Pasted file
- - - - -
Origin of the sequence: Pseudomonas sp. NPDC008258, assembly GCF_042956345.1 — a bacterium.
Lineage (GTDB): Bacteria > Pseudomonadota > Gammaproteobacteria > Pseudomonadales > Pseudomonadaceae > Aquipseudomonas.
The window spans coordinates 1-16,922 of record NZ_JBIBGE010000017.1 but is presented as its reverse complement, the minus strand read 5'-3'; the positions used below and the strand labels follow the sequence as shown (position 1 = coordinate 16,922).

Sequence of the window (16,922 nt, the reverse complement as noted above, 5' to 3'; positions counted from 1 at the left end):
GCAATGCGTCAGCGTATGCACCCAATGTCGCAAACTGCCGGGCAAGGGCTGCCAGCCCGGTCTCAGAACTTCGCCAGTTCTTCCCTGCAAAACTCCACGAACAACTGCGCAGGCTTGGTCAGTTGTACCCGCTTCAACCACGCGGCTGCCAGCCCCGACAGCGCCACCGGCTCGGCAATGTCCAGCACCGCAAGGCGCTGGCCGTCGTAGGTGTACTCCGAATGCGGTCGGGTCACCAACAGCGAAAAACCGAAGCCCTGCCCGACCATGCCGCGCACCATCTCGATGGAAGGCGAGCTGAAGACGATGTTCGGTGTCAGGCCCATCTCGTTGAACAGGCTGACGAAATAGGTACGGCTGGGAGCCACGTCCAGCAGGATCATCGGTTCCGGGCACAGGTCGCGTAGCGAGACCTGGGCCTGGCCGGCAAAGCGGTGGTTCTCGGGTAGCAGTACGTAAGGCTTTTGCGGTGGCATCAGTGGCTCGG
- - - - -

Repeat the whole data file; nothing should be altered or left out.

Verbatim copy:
Origin of the sequence: Pseudomonas sp. NPDC008258, assembly GCF_042956345.1 — a bacterium.
Lineage (GTDB): Bacteria > Pseudomonadota > Gammaproteobacteria > Pseudomonadales > Pseudomonadaceae > Aquipseudomonas.
The window spans coordinates 1-16,922 of record NZ_JBIBGE010000017.1 but is presented as its reverse complement, the minus strand read 5'-3'; the positions used below and the strand labels follow the sequence as shown (position 1 = coordinate 16,922).

Sequence of the window (16,922 nt, the reverse complement as noted above, 5' to 3'; positions counted from 1 at the left end):
GCAATGCGTCAGCGTATGCACCCAATGTCGCAAACTGCCGGGCAAGGGCTGCCAGCCCGGTCTCAGAACTTCGCCAGTTCTTCCCTGCAAAACTCCACGAACAACTGCGCAGGCTTGGTCAGTTGTACCCGCTTCAACCACGCGGCTGCCAGCCCCGACAGCGCCACCGGCTCGGCAATGTCCAGCACCGCAAGGCGCTGGCCGTCGTAGGTGTACTCCGAATGCGGTCGGGTCACCAACAGCGAAAAACCGAAGCCCTGCCCGACCATGCCGCGCACCATCTCGATGGAAGGCGAGCTGAAGACGATGTTCGGTGTCAGGCCCATCTCGTTGAACAGGCTGACGAAATAGGTACGGCTGGGAGCCACGTCCAGCAGGATCATCGGTTCCGGGCACAGGTCGCGTAGCGAGACCTGGGCCTGGCCGGCAAAGCGGTGGTTCTCGGGTAGCAGTACGTAAGGCTTTTGCGGTGGCATCAGTGGCTCGG